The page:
2. The interpretation of Article 2(h) of the SG Model Law to include proceedings relating to solvent companies is consistent with other jurisdictions such as the US, Australia, and New Zealand which each recognise proceedings involving solvent companies as foreign main proceedings. The SG Model Law ought to be interpreted in a way which aligns with other jurisdictions, to promote consistency in its cross-jurisdictional application (a nod to modified universalism). 
  3. The inclusion of the words “or adjustment of debt” in Art 2(h) of the SG Model Law may be construed as an attempt by Parliament to align the SG Model Law with the corresponding provisions of the US Bankruptcy Code and enable the Singapore courts to recognise proceedings in foreign jurisdictions that are akin to schemes of arrangement commenced under Singapore law and/or reorganisations commenced under the US Bankruptcy Code. 
  4. While the primary purpose of the UNCITRAL Model Law and indeed the SG Model Law is to prescribe a co-ordinated regime for proceedings involving insolvent companies, the extension of the operation of the UNCITRAL Model Law to solvent companies would not undermine (and in fact, would further) this purpose. For example, regardless of a company’s solvency status, where a proceeding involves all the creditors of a company and all its assets and liabilities for the purposes of reorganisation and liquidation, cooperation and coordination were important, and the rationale for recognition of foreign proceedings would still be applicable.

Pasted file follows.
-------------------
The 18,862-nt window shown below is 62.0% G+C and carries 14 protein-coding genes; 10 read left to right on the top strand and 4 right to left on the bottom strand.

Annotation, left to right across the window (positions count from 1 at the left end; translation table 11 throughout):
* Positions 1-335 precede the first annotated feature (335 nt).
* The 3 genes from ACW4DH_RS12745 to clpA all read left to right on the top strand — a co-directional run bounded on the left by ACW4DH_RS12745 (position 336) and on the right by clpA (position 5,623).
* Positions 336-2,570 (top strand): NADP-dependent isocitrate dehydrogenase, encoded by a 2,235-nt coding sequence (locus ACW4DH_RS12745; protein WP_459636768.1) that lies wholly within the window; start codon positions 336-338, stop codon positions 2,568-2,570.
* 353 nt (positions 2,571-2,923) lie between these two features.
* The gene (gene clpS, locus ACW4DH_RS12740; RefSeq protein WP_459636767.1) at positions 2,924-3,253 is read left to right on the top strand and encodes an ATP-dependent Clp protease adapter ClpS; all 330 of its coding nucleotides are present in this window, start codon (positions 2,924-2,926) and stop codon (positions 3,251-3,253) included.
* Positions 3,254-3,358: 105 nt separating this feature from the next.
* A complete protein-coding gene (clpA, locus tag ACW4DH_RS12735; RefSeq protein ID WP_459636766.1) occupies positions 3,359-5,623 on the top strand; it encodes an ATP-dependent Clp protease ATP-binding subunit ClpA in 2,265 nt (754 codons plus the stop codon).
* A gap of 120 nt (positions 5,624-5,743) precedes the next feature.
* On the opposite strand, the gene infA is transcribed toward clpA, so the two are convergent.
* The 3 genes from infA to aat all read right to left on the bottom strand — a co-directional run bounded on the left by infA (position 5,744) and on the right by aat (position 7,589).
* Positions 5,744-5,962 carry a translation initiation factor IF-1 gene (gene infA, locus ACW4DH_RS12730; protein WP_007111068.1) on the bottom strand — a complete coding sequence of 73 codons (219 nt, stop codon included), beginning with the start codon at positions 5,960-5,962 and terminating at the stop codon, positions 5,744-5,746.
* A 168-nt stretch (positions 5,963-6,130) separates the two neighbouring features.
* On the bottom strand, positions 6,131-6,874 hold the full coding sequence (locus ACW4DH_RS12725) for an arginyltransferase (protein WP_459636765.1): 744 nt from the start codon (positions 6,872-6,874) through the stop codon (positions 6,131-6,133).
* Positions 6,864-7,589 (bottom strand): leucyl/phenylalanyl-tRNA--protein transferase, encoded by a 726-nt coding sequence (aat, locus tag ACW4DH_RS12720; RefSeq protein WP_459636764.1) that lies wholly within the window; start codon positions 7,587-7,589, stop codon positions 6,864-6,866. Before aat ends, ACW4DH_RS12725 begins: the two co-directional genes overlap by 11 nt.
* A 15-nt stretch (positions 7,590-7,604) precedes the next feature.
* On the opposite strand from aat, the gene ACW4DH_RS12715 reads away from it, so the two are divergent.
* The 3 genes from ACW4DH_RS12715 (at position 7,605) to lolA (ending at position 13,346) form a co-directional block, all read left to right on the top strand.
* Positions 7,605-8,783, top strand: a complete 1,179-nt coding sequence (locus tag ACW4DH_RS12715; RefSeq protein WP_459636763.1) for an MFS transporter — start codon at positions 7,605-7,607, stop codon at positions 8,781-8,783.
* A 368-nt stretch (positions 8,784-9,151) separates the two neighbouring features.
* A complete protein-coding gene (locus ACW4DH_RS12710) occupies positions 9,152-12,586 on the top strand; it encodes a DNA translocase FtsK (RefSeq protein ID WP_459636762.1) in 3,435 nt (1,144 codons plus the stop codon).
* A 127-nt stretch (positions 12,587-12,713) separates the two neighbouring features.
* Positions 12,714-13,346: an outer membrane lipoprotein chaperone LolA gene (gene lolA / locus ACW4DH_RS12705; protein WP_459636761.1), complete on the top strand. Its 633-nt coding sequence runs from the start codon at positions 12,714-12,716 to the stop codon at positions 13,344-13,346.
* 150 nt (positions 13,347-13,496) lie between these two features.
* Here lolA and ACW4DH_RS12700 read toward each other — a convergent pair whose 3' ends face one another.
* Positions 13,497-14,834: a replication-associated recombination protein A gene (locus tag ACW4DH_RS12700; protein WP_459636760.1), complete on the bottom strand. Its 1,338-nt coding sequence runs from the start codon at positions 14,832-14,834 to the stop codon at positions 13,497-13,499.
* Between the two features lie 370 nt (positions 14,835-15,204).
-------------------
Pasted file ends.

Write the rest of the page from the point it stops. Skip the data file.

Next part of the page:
The Court of Appeal accordingly allowed the application for the recognition of the voluntary winding up proceedings.


Meiyen Tan, Director, Norton Rose Fulbright Singapore

Hannah Alysha, Associate Director, Norton Rose Fulbright Singapore

Jih Shenn Foo, Trainee Solicitor, Norton Rose Fulbright Singapore